There are some out there who obviously have it in for Tony Blair. Fair enough. He was a political leader, and you are allowed to have it in for political leaders. Look how many people had it in for (and still do have it in for) our own Little Johnny Howard.
But some Catholic bloggers and commentators are still very hesitant to give Blair “a fair go” even though he has a whole new identity as an private citizen and as a Catholic to that which he had as a politician and a protestant. One example is Fr Tim at the Hermeneutic of Continuity) in reference to a recent and significant speech Tony Blair made in Westminster Cathedral as part of the “Cardinal’s Lectures” last Thursday.
As a political leader and before he entered the Catholic Church he and his government did things and supported things that Catholics would have a right and duty to question. There was probably a large dose of “Real Politik” about all that. I find his explanation of that famous comment by his press secretary (“We don’t do God”) most interesting, and if you are looking for an explanation of why he did what he did when he was Prime Minister, you could probably find it there as clearly as anywhere.
We need to remember too that our brother in Christ, Tony, has chosen to enter the Catholic Church. That he chose to take that action only last December, and not years ago when he first married his Catholic wife, is an indication that his conversion is an honest one, and not just done for convenience. One presumes then that over the years he has gone through some process of development. One also needs to remember that he retired from his office of Prime Minister–he wasn’t voted out. The reasons for his retirement may have been many, but at least one of them appears to have been so that he could enter the Catholic Church without creating a legal furore in England.
So I think we should give the bloke a fair go, as we say in this country.
And (apart from his citation of Karen Armstrong), I believe that he has put it about as clearly and as straight as he possibly could have done in his speech. You will find little that he said that was not completely in line with documents such as Nostra Aetate, “Dialogue and Mission”, “Dialogue and Proclamation”, or even the recent CDF statement on Evangelisation.
Here are some snippets:
One of the oddest questions I get asked in interviews (and I get asked a lot of odd questions) is: is faith important to your politics? It’s like asking someone whether their health is important to them or their family. If you are someone ‘of faith’ it is the focal point of belief in your life. There is no conceivable way that it wouldn’t affect your politics.
Let me be clear. I am not saying that it is extreme to believe your religious faith is the only true faith. Most people of faith do that. It doesn’t stop them respecting those of a different faith or indeed of no faith. We should respect humanists too and celebrate the good actions they do. Faith is problematic when it becomes a way of denigrating those who do not share it, as somehow lesser human beings. Faith as a means of exclusion.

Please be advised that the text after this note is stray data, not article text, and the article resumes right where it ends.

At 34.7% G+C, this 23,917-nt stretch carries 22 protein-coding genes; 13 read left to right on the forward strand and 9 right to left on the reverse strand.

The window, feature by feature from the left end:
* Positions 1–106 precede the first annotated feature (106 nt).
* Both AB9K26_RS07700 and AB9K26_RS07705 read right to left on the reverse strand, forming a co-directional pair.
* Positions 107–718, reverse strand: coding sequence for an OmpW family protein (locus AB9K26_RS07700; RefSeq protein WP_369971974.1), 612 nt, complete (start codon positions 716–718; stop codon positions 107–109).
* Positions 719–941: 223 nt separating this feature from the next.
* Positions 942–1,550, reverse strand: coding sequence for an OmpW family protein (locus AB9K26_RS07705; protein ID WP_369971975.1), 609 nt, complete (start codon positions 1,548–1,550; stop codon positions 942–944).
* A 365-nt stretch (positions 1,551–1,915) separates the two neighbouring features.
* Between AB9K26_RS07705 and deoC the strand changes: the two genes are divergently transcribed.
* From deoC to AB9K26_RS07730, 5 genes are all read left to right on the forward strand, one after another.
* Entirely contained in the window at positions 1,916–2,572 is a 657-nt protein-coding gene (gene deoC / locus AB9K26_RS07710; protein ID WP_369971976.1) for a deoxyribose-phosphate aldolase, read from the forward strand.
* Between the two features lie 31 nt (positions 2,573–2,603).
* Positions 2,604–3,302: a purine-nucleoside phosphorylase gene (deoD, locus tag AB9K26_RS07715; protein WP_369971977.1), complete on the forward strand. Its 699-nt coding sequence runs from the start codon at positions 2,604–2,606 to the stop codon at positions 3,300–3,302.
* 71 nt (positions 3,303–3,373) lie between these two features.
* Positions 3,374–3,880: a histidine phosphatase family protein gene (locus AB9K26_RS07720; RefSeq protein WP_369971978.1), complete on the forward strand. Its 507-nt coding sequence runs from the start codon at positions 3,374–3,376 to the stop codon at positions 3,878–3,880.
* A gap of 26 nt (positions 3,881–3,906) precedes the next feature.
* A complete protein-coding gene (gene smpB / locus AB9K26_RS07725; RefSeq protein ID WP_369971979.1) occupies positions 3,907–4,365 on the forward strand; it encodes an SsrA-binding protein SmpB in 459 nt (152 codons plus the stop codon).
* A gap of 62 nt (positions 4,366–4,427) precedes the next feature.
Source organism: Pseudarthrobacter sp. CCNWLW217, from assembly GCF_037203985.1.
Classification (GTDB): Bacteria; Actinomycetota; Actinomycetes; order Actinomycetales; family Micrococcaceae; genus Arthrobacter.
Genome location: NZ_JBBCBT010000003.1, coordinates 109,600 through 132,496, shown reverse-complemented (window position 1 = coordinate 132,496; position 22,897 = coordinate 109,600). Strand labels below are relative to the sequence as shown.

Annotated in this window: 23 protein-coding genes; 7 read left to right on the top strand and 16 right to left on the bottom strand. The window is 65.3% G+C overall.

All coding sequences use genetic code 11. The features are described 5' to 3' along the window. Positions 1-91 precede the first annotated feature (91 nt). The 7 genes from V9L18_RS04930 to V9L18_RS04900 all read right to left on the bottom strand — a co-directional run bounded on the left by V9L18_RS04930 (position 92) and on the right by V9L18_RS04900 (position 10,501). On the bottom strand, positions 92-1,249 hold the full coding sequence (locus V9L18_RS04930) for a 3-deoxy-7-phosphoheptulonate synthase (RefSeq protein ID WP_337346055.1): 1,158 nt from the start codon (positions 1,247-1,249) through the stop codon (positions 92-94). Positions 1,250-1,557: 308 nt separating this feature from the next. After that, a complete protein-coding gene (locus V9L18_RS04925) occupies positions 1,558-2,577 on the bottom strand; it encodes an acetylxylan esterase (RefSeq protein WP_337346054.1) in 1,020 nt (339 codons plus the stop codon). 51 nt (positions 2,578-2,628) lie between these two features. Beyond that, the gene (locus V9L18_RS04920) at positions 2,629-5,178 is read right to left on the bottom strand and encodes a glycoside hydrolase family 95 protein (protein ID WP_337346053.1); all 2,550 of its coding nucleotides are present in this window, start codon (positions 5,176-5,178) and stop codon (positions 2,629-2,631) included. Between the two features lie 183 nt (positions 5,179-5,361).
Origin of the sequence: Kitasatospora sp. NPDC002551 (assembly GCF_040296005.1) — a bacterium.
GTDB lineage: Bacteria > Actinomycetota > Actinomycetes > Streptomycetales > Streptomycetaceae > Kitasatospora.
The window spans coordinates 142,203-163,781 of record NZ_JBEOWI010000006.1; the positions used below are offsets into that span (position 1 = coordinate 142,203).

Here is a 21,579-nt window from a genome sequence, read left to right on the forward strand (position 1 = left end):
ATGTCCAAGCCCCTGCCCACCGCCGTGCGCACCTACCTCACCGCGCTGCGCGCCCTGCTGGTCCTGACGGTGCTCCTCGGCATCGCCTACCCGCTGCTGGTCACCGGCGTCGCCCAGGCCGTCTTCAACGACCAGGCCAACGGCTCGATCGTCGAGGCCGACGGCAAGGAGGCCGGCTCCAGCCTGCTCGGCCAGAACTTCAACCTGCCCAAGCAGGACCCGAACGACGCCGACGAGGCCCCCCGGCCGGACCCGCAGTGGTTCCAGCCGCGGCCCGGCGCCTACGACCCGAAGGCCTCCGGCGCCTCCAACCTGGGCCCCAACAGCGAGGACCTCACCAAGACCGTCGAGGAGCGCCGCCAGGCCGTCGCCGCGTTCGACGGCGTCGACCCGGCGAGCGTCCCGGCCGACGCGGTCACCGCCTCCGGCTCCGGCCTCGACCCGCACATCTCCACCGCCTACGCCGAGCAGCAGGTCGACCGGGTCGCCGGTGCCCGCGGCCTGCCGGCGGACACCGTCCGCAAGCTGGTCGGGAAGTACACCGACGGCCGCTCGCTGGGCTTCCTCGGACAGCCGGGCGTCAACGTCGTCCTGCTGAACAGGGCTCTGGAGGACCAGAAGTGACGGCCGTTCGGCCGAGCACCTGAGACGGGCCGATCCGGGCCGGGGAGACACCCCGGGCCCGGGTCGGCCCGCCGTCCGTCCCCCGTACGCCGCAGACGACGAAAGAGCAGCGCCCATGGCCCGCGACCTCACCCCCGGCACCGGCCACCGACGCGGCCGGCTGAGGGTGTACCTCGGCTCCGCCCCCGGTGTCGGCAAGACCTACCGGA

Reading the Dawkins book – The God Delusion – I am struck by how much the militant secularist and the religious extremist need each other. The God Delusion is a brilliant polemic but rests entirely – as does the more reasonable The Blind Watchmaker – on the view that those who believe in God believe in Him as a means of exclusion, as a frightening, irrational piece of superstition and mumbo-jumbo which then justifies the unjustifiable.
I could quote many other fine passages of his speech.
He wasn’t preaching a sermon–he was speaking to all people of goodwill (“people who have religious faith and those who have none”)–so you can’t expect him to have used “church speak”. There is a certain “diplomacy” that is appropriate for us to adopt as Christians in the public square. It has nothing to do with going “soft” or “flakey” and everything to do with being as “wise as serpents and innocent as doves”, to quote Someone. In other words, if this was a “political” speech, it was political in that Blair was using every trick in the political manual to persuade as many of those who listened to him as possible.
And what he is trying to persuade us to do is so very important. Like it or not, the people’s of the world are divided by religion as much as by race or nation. I hope that you, like me, believe that the evangelising mission of the Church is our essential Christian calling. Learning the skills to co-exist in harmony with those of other religions (and none) is no enemy to this evangelising mission. In fact, I would say, the evangelising mission will not progress without it. The only way you can convert someone with whom you live in enmity is by force, and to seek conversions by such means is completely against God’s will.
So let’s give Brother Tony a fair go. I think his speech was a fine example of the way in which this new convert intends to live out his Catholic apostolate.